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I committed an incorrect UPDATE statement and have lost some data.

Is it possible to rollback now, after I've already committed?

Any help?

ROLLBACK

says NOTICE: there is no transaction in progress.

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its not possible. –  tuxuday Sep 18 '12 at 7:44
    
How did this go? Any luck? –  Craig Ringer Sep 18 '12 at 23:18

1 Answer 1

up vote 30 down vote accepted

No, you can't undo, rollback or reverse a commit.

STOP THE DATABASE!

If this data was important, STOP YOUR DATABASE NOW and do not restart it. Use pg_ctl stop -m immediate so that no checkpoint is run on shutdown.

You cannot roll back a transaction once it has commited. You will need to restore the data from backups, or use point-in-time recovery, which must have been set up before the accident happened.

If you didn't have any PITR / WAL archiving set up and don't have backups, you're in real trouble.

Urgent mitigation

Once your database is stopped, you should make a file system level of the whole data directory - the folder that contains base, pg_clog, etc. Copy all of it to a new location. Do not do anything to the copy in the new location, it is your only hope of recovering your data if you do not have backups. Make another copy on some removable storage if you can, and then unplug that storage from the computer. Remember, you need absolutely every part of the data directory, including pg_xlog etc. No part is unimportant.

Exactly how to make the copy depends on which operating system you're running. Where the data dir is depends on which OS you're running and how you installed PostgreSQL.

Ways some data could've survived

If you stop your DB quickly enough you might have a hope of recovering some data from the tables. That's because PostgreSQL uses multi-version concurrency control (MVCC) to manage concurrent access to its storage. Sometimes it will write new versions of the rows you update to the table, leaving the old ones in place but marked as "deleted". After a while autovaccum comes along and marks the rows as free space, so they can be overwritten by a later INSERT or UPDATE. Thus, the old versions of the UPDATEd rows might still be lying around, present but inaccessible.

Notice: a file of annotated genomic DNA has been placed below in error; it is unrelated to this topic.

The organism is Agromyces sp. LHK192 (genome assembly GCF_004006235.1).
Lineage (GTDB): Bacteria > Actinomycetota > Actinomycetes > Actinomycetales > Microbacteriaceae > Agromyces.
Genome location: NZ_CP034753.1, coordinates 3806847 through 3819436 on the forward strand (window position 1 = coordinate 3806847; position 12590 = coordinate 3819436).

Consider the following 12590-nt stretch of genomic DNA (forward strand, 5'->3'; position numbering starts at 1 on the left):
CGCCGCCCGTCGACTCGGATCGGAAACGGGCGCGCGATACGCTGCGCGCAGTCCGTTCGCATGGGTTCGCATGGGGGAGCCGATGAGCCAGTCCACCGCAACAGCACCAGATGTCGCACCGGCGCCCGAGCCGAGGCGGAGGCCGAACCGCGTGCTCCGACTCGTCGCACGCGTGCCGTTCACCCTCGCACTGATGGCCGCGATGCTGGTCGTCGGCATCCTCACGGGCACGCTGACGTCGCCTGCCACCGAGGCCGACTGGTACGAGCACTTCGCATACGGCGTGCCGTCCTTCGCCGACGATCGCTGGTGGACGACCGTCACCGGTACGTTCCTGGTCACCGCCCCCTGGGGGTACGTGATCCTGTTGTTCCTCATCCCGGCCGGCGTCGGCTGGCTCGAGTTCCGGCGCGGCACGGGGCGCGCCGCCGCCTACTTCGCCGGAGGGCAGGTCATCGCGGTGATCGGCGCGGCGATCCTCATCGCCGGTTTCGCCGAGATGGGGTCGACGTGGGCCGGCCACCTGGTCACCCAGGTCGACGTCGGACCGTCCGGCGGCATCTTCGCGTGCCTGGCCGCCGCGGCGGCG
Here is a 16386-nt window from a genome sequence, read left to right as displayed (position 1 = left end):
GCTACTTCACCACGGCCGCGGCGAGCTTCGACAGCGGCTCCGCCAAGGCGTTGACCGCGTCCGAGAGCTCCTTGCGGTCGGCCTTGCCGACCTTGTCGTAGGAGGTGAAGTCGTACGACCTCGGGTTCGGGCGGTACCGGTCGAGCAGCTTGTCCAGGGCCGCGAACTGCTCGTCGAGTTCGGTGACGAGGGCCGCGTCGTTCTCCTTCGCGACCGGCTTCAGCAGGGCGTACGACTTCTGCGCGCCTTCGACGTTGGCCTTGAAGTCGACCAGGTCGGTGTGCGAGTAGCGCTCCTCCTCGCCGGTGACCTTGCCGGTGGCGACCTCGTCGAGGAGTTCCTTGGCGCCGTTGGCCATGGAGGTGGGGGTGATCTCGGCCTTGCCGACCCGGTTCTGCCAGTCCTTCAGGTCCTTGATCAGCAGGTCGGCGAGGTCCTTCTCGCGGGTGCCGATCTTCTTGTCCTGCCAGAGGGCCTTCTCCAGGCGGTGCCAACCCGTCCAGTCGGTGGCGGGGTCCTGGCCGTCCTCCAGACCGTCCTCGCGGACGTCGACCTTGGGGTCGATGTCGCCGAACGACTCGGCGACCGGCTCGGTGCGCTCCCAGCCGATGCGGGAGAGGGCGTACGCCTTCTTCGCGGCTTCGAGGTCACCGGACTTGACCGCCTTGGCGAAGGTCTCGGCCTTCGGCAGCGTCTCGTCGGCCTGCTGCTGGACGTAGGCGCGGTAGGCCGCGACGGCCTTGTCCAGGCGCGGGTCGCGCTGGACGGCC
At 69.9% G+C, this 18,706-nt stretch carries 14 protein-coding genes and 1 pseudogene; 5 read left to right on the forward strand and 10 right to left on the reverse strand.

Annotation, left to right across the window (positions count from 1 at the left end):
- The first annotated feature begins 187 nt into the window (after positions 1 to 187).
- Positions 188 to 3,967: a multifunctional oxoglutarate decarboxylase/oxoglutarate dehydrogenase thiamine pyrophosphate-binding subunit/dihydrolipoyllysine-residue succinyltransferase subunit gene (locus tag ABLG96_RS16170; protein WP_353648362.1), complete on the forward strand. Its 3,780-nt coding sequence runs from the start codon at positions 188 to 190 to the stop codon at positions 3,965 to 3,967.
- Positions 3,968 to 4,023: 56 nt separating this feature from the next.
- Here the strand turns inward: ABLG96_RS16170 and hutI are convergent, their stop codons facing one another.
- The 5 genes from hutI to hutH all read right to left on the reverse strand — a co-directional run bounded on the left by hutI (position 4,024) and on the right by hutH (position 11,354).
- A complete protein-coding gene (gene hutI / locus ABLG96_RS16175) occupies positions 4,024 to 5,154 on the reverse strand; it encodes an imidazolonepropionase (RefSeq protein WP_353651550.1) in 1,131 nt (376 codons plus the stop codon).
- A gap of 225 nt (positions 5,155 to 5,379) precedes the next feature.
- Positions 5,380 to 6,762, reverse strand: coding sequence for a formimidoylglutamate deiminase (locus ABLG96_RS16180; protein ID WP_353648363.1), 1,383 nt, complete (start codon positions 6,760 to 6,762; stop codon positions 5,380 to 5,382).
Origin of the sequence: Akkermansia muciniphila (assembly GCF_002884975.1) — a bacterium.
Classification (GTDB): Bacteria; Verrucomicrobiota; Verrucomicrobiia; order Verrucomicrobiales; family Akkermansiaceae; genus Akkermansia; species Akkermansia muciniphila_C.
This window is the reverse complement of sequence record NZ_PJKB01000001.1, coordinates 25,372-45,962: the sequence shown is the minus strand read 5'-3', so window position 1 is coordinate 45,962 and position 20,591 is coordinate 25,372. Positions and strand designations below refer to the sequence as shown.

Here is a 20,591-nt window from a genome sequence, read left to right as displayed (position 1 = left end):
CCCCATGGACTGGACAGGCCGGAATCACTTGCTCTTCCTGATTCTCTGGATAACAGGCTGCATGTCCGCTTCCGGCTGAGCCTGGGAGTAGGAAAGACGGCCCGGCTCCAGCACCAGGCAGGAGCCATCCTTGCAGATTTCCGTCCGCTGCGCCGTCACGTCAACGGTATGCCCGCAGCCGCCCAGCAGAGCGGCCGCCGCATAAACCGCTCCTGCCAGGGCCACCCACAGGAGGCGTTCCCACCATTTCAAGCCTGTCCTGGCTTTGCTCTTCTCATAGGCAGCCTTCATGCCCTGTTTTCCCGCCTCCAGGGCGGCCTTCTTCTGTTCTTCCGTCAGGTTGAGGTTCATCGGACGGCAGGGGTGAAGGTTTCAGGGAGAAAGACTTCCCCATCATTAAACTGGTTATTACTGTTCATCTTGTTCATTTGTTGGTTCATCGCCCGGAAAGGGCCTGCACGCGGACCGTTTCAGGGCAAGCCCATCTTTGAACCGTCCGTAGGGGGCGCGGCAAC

Additionally, Pg writes in two phases. First data is written to the write-ahead log (WAL). Only once it's been written to the WAL and hit disk, it's then copied to the "heap" (the main tables), possibly overwriting old data that was there. The WAL content is copied to the main heap by the bgwriter and by periodic checkpoints. By default checkpoints happen every 5 minutes. If you manage to stop the database before a checkpoint has happened and stopped it by hard-killing it, pulling the plug on the machine, or using pg_ctl in immediate mode you might've captured the data from before the checkpoint happened, so your old data is more likely to still be in the heap.

Now that you have made a complete file-system-level copy of the data dir you can start your database back up if you really need to; the data will still be gone, but you've done what you can to give yourself some hope of maybe recovering it. Given the choice I'd probably keep the DB shut down just to be safe.

Recovery

You may now need to hire an expert in PostgreSQL's innards to assist you in a data recovery attempt. Be prepared to pay a professional for their time, possibly quite a bit of time.

I posted about this on the Pg mailing list, and Виктор Егоров linked to depesz's post on pg_dirtyread, which looks like just what you want, though it doesn't recover TOASTed data so it's of limited utility. Give it a try, if you're lucky it might work.

See: pg_dirtyread on GitHub.

I've removed what I'd written in this section as it's obsoleted by that tool.

See also PostgreSQL row storage fundamentals

Prevention

See my blog entry Preventing PostgreSQL database corruption.


On a semi-related side-note, if you were using two phase commit you could ROLLBACK PREPARED for a transction that was prepared for commit but not fully commited. That's about the closest you get to rolling back an already-committed transaction, and does not apply to your situation.

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